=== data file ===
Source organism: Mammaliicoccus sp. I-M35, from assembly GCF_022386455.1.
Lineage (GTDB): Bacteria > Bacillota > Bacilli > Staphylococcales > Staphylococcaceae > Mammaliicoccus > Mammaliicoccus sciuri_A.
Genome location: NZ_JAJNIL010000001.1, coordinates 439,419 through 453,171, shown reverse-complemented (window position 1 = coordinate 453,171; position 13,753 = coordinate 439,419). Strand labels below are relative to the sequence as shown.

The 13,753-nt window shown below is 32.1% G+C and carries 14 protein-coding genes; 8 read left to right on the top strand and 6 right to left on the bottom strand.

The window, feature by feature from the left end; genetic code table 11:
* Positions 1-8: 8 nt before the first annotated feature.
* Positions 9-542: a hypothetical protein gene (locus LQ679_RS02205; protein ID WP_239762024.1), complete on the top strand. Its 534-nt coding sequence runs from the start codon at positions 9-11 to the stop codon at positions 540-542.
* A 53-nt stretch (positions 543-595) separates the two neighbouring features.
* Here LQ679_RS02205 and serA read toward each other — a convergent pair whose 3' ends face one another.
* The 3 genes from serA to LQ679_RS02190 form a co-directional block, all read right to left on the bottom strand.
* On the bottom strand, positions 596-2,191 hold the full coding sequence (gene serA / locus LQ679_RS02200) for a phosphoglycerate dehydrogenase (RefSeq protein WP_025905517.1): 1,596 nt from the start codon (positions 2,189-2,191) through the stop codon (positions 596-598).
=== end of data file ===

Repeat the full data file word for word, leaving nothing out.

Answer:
Source organism: Mammaliicoccus sp. I-M35, from assembly GCF_022386455.1.
Lineage (GTDB): Bacteria > Bacillota > Bacilli > Staphylococcales > Staphylococcaceae > Mammaliicoccus > Mammaliicoccus sciuri_A.
Genome location: NZ_JAJNIL010000001.1, coordinates 439,419 through 453,171, shown reverse-complemented (window position 1 = coordinate 453,171; position 13,753 = coordinate 439,419). Strand labels below are relative to the sequence as shown.

The 13,753-nt window shown below is 32.1% G+C and carries 14 protein-coding genes; 8 read left to right on the top strand and 6 right to left on the bottom strand.

The window, feature by feature from the left end; genetic code table 11:
* Positions 1-8: 8 nt before the first annotated feature.
* Positions 9-542: a hypothetical protein gene (locus LQ679_RS02205; protein ID WP_239762024.1), complete on the top strand. Its 534-nt coding sequence runs from the start codon at positions 9-11 to the stop codon at positions 540-542.
* A 53-nt stretch (positions 543-595) separates the two neighbouring features.
* Here LQ679_RS02205 and serA read toward each other — a convergent pair whose 3' ends face one another.
* The 3 genes from serA to LQ679_RS02190 form a co-directional block, all read right to left on the bottom strand.
* On the bottom strand, positions 596-2,191 hold the full coding sequence (gene serA / locus LQ679_RS02200) for a phosphoglycerate dehydrogenase (RefSeq protein WP_025905517.1): 1,596 nt from the start codon (positions 2,189-2,191) through the stop codon (positions 596-598).